The story had all the elements necessary to feed the widespread perception that Francophones are unreasonably imposing bilingualism on a reluctant majority.
Reading the many accounts, it's easy to dislike Michel Thibodeau, the chief
He is a serial whiner who has made over 100 language complaints and is about as sympathetic as someone bitching about the free food at a funeral.
There was, to say the least, one helleva a nasty reaction across the country, even by some of Canada's most respected journalists.
The story that is being peddled in the major newspapers revolves around a
As things would have it, Mr. Thibodeau is bilingual and could have easily interacted in English with the unilingual airline employee, thus providing fodder to those who believe that Mr. Thibodeau was just trying to make trouble.
Mr. Thibodeau is a French language crusader who demands service in French where that service is guaranteed by law or regulation. For that, he is being crushed in the anglo media.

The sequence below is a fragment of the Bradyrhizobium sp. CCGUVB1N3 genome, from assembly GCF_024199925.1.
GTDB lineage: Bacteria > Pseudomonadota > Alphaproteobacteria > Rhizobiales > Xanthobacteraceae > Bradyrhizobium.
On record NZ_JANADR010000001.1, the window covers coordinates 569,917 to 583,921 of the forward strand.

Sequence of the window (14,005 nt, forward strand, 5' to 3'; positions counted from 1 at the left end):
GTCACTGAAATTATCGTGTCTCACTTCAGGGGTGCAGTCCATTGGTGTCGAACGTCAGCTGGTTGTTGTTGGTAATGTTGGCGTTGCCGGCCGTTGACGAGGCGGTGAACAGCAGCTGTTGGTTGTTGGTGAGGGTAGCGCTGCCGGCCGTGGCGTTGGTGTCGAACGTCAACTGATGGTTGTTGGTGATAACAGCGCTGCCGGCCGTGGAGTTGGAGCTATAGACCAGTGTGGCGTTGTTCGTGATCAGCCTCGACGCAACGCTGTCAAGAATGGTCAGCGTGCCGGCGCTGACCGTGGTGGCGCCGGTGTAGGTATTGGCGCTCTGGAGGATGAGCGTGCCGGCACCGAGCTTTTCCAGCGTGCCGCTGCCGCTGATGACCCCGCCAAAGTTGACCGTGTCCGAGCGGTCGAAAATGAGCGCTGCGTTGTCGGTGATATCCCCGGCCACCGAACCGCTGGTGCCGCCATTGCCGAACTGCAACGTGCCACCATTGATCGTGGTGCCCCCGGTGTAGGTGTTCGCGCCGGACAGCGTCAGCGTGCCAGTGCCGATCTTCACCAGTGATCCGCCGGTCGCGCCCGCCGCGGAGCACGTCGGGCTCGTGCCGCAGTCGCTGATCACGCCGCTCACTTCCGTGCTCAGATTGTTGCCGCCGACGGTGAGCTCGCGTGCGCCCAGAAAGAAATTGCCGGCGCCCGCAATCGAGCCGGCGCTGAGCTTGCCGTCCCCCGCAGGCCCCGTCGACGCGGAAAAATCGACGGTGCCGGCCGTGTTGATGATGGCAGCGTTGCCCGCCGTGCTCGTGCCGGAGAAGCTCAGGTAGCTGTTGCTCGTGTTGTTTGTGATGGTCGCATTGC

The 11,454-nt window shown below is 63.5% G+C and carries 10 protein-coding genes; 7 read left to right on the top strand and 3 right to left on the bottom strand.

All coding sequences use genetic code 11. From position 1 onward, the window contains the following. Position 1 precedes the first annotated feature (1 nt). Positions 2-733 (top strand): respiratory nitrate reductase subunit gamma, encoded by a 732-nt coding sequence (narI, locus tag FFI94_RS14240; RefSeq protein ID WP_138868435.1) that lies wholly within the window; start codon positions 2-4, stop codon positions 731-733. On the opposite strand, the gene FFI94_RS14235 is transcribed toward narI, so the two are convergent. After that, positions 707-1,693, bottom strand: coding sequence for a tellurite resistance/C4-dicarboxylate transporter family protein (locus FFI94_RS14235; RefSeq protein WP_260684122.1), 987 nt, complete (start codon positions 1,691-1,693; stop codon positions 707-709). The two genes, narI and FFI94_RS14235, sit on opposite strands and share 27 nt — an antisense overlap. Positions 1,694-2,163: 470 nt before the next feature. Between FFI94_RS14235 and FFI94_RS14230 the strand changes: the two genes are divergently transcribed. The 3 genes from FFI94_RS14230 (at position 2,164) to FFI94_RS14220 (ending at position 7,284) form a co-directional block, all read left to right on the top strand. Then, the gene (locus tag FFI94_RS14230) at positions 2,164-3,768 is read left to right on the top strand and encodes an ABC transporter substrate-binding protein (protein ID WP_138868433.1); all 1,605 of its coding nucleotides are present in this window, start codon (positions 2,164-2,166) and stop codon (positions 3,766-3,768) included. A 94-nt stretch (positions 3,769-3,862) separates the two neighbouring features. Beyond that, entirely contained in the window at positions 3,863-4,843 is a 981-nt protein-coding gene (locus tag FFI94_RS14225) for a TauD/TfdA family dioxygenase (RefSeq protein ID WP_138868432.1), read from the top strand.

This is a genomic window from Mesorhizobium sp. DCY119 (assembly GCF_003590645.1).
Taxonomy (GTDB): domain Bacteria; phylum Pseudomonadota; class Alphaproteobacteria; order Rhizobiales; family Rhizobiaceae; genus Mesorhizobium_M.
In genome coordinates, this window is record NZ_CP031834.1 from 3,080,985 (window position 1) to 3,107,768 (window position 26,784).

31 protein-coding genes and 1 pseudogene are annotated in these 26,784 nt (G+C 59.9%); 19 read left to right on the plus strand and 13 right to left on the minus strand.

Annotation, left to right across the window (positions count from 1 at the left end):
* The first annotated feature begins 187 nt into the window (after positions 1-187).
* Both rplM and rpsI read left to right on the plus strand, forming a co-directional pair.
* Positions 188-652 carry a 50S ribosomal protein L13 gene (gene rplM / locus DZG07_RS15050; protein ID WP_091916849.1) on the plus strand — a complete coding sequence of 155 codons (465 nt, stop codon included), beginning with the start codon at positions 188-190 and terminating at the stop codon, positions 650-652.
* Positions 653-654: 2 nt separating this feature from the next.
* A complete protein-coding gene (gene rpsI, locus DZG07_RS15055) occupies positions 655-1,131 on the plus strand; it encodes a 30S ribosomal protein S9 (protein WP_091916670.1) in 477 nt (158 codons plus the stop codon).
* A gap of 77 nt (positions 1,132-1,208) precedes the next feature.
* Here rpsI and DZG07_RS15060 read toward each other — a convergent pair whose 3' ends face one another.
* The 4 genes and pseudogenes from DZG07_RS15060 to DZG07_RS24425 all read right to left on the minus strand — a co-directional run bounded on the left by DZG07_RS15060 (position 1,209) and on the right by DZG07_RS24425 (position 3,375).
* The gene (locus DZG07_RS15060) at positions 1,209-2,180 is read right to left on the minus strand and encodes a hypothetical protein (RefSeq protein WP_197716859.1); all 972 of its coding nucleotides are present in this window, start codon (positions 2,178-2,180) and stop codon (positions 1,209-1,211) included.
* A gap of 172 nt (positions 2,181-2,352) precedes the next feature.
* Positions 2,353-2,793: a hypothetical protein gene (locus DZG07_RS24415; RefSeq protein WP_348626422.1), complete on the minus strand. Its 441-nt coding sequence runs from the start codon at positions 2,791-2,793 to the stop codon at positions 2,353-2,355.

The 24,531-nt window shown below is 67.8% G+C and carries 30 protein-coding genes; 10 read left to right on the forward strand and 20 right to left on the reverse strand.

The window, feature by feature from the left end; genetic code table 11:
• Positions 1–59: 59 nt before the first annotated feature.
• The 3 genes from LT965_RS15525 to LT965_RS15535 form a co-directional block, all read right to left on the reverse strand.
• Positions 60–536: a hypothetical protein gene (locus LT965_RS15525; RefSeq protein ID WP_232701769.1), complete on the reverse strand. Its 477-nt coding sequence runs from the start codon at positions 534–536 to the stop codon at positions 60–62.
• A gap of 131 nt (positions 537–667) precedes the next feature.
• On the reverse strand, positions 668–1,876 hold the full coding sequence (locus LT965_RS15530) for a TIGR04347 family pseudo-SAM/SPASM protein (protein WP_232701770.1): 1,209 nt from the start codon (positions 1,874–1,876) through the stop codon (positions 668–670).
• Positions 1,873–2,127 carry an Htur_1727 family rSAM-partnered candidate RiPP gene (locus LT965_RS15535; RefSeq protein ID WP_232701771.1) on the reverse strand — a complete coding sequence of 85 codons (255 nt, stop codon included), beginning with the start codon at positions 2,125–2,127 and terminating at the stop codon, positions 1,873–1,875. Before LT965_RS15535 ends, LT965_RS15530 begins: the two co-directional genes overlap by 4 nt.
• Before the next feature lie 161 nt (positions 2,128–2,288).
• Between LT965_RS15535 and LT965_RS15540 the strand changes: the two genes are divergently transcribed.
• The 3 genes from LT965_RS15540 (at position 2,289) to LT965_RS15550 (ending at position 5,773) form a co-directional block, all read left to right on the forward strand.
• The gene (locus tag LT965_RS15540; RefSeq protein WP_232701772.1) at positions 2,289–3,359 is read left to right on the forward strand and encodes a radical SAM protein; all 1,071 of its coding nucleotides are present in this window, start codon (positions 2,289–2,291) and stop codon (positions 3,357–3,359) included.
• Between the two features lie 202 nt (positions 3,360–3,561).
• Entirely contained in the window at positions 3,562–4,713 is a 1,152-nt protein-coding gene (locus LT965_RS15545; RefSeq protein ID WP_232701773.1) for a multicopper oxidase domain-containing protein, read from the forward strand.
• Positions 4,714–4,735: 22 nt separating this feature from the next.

Myself, I applaud him for his effort and his guts. It's not everyone and in fact, there are very few of us who are willing to suffer humiliation and anguish in pursuit of a principle. He has been the subject of a nasty smear campaign that has all the earmarks of a lynching.
In one of the very few articles that is somewhat sympathetic to Mr. Thibodeau, he is quoted as saying;
For anglophones in Quebec it's a bit hypocritical to demand our English language rights be protected while scoffing at Mr. Thibodeau.“Air Canada must be able to provide services in both languages,” ...My rights are compromised if it doesn’t, and I have two choices. I can let it be, and my rights become non-existent, or I can do something. I decided to do something.”
How a story about Air Canada being taken to task in court for not doing what they are required to do by regulation, has morphed into a story that focuses on the complainer, is rather perplexing, as if the fine hand of a public relations firm has shifted attention away from the real issue.
The facts that emerge in this case indicate that Air Canada regularly flies airplanes without French language personnel, when regulations provide that they must. Mr. Thibodeau's lawsuit was crucial to bringing this to light.
Now you may believe, as many Canadians do, that forcing the airline to provide bilingual services almost everywhere in Canada is unreasonable (I'd point out that one of the flights that Mr. Thibodeau complained about originated in Montreal, but that is actually beside the point) but it doesn't relieve Air Canada from the responsibility of fulfilling its obligation.